Hardware-Based Workload Forensics and Malware Detection in Modern Microprocessors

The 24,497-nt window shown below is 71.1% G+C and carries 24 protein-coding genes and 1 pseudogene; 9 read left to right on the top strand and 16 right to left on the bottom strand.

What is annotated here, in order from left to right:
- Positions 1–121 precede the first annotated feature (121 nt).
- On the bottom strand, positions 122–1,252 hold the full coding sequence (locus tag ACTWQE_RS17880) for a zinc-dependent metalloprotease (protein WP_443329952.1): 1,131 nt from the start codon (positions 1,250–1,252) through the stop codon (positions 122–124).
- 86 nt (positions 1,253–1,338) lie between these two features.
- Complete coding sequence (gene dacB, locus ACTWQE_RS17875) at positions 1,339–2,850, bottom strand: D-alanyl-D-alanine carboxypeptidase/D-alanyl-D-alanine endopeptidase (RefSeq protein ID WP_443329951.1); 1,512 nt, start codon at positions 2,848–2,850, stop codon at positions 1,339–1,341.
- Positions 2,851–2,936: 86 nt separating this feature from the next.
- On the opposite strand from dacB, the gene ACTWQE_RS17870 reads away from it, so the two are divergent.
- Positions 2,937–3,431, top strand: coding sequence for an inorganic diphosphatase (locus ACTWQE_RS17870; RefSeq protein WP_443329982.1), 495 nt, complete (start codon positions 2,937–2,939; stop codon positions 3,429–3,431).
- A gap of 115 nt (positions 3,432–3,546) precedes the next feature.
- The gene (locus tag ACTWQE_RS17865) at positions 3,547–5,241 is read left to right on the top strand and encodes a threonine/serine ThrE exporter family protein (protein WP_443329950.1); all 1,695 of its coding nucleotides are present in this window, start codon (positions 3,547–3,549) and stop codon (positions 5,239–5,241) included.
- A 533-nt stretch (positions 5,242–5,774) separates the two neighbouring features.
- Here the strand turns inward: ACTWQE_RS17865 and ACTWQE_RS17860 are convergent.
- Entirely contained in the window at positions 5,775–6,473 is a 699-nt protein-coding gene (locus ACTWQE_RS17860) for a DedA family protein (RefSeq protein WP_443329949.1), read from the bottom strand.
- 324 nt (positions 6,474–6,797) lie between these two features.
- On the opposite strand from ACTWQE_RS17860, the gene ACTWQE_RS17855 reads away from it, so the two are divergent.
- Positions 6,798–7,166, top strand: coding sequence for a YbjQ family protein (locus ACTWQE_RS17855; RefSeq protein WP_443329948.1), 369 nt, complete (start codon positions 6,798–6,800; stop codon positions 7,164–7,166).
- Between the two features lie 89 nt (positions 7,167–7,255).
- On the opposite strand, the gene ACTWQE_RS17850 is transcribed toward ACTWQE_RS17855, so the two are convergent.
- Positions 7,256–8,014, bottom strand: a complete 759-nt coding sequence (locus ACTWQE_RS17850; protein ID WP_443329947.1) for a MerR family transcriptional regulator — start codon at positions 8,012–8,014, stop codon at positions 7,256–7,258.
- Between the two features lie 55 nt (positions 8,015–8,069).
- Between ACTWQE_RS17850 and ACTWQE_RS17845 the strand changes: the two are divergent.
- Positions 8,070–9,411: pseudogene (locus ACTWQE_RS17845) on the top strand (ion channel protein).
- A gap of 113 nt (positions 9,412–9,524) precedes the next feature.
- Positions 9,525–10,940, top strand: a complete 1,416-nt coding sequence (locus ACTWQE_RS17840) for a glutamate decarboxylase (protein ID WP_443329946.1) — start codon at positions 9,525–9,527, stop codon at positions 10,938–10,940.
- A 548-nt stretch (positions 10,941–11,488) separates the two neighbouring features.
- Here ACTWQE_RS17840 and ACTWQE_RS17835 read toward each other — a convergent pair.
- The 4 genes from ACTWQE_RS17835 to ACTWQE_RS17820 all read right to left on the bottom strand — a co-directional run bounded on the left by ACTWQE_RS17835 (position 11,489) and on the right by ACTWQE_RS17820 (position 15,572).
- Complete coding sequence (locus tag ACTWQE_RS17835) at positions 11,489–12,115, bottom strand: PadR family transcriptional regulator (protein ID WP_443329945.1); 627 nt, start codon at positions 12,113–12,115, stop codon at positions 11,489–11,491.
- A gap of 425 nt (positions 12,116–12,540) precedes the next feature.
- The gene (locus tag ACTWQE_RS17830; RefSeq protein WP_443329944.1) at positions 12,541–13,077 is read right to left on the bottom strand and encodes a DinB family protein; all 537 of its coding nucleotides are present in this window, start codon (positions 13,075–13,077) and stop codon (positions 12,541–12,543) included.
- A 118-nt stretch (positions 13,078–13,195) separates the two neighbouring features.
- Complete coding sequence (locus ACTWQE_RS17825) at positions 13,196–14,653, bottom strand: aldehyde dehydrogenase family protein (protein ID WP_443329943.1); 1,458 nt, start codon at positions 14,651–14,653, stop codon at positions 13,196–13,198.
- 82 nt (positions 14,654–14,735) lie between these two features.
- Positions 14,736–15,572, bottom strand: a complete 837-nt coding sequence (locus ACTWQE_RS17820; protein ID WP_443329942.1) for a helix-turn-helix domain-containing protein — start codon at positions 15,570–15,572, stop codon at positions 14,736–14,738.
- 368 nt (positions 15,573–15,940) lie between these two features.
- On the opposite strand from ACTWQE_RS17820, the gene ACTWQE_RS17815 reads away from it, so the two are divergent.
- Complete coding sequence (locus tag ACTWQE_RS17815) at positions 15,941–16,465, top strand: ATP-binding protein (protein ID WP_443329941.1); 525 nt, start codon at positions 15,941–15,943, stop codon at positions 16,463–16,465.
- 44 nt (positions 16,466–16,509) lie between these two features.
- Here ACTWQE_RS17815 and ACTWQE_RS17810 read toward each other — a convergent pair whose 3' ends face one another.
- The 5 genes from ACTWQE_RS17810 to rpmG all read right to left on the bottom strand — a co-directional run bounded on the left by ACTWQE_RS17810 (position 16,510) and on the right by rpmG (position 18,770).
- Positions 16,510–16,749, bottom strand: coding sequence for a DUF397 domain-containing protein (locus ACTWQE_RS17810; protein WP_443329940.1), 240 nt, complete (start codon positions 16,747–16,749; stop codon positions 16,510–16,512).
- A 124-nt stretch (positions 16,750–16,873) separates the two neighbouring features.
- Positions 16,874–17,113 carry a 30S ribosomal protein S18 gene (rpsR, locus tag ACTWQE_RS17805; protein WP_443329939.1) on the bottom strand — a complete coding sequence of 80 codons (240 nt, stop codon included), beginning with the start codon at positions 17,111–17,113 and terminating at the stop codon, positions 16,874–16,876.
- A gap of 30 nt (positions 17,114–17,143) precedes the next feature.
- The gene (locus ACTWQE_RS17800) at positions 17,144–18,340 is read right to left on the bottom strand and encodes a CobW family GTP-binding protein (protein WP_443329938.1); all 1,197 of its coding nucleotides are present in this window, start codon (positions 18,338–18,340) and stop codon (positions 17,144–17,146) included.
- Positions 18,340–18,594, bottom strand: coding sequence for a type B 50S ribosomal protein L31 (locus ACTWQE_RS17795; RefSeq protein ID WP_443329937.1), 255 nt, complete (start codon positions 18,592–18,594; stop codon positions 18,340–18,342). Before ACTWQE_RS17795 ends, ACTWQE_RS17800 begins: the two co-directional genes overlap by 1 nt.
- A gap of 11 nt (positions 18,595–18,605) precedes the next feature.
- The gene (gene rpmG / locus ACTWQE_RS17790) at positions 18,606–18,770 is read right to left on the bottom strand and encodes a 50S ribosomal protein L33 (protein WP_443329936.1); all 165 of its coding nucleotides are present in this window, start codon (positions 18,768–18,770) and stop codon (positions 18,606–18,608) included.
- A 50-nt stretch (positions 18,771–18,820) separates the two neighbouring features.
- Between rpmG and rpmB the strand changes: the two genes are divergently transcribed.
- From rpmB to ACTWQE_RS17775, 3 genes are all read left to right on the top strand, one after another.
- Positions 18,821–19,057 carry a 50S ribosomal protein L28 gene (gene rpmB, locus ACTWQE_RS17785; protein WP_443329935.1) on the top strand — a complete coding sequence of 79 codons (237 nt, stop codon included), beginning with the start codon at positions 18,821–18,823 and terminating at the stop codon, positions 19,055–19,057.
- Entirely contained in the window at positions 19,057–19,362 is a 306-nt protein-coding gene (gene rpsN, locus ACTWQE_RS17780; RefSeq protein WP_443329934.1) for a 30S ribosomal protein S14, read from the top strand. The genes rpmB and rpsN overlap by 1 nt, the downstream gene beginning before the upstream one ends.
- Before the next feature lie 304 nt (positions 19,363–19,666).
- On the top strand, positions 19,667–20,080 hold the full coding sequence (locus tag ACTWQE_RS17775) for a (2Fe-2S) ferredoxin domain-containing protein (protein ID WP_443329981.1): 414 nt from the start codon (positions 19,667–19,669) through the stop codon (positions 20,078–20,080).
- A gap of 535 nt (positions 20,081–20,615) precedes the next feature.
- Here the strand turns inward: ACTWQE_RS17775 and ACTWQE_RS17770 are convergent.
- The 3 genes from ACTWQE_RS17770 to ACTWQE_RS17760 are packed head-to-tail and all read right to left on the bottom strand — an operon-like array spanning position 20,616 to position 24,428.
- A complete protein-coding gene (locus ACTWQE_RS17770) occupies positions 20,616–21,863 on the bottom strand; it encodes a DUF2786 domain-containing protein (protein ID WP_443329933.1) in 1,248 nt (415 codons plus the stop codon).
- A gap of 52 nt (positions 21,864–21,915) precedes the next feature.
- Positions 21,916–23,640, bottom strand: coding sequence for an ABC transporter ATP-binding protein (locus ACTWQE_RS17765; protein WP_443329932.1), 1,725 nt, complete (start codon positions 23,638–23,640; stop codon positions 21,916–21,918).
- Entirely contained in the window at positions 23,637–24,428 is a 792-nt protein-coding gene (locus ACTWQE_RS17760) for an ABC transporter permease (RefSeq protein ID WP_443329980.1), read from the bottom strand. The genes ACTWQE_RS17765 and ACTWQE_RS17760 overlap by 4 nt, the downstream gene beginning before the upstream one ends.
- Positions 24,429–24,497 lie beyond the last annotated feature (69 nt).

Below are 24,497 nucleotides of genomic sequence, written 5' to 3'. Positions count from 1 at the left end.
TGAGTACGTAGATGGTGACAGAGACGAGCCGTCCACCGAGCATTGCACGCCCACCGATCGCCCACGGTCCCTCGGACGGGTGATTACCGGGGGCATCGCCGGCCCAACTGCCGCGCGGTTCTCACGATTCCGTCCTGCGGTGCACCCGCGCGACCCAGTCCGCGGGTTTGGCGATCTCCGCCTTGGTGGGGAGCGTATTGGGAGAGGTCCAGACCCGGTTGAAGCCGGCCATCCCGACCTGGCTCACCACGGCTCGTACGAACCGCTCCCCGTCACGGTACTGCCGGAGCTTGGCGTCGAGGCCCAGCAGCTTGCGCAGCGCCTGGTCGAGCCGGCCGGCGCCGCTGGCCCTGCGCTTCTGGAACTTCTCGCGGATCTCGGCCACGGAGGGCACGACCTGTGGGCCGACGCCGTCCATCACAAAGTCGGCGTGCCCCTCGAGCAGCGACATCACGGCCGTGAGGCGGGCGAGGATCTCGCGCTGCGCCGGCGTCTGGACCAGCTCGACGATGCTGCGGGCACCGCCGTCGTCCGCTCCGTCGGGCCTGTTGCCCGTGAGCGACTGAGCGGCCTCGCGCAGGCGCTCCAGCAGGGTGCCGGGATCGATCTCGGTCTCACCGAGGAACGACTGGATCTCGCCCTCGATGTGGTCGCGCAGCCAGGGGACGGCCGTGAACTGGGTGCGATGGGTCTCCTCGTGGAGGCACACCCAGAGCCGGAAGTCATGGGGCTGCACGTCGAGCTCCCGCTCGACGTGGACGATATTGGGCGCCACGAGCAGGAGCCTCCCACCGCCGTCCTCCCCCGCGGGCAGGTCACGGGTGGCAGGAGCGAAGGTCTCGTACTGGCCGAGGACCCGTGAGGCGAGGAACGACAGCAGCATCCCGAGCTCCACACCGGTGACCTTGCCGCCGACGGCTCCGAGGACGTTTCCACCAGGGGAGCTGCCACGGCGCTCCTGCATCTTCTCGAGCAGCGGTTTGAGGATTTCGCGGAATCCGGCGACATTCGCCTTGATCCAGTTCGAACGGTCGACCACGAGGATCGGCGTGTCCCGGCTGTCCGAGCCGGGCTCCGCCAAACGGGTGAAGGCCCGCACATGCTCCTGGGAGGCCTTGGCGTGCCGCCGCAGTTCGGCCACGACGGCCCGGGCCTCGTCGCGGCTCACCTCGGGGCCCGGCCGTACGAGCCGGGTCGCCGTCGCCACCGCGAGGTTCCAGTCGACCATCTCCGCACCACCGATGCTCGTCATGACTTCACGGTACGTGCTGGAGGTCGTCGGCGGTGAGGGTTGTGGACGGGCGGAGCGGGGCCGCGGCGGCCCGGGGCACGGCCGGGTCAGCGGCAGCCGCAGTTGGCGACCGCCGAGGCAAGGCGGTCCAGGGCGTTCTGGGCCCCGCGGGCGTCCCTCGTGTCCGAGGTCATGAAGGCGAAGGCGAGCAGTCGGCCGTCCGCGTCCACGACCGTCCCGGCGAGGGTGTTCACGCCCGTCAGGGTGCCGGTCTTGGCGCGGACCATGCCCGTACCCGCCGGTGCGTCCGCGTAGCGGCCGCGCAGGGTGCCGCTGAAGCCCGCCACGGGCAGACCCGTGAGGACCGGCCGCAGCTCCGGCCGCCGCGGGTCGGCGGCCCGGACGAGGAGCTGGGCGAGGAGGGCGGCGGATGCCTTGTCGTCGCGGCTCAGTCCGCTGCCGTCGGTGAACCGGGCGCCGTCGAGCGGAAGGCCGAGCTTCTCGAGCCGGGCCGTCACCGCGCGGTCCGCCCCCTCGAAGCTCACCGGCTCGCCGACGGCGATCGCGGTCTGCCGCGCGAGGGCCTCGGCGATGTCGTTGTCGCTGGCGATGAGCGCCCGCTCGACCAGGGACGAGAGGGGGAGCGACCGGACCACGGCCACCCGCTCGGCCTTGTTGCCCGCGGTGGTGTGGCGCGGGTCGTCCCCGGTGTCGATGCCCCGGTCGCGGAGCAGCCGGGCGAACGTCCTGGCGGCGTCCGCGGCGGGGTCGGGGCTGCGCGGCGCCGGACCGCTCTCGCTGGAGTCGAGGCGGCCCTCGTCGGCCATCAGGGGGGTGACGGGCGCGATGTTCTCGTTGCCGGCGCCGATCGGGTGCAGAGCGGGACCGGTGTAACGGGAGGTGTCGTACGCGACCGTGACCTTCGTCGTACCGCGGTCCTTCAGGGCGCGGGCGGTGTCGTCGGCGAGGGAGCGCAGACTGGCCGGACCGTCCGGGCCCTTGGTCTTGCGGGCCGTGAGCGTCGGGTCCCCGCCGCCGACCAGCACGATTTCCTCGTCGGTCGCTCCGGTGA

Traditional computer forensics and/or malware detection methods are generally implemented at the operating system (OS) or the hypervisor level, which benefits from abundant software semantics and implementation flexibility. Nevertheless, the data logging and monitoring systems involved in these methods are vulnerable to spoofing attacks at the same level, which undermine their effectiveness. In this dissertation, the hardware-based methodologies are proposed to perform workload forensics and/or malware detection in microprocessors. In contrast to the software-based counterparts, a hardware-based implementation ensures the immunity to software tampering. Specifically, a generic architecture is introduced which a hardware-based forensic analysis or a malware detection method needs to follow, as well as the various architecture-level information which could potentially be harnessed to ensure system security and/or integrity. To illustrate the proposed concept, two incarnations, i.e., hardware-based workload forensics and hardware-based rootkit detection are present. Experimental results corroborate that even a low-cost hardware implementation can facilitate highly successful forensics analysis and/or malware detection, while taking advantage of its innate immunity to software-based attacks.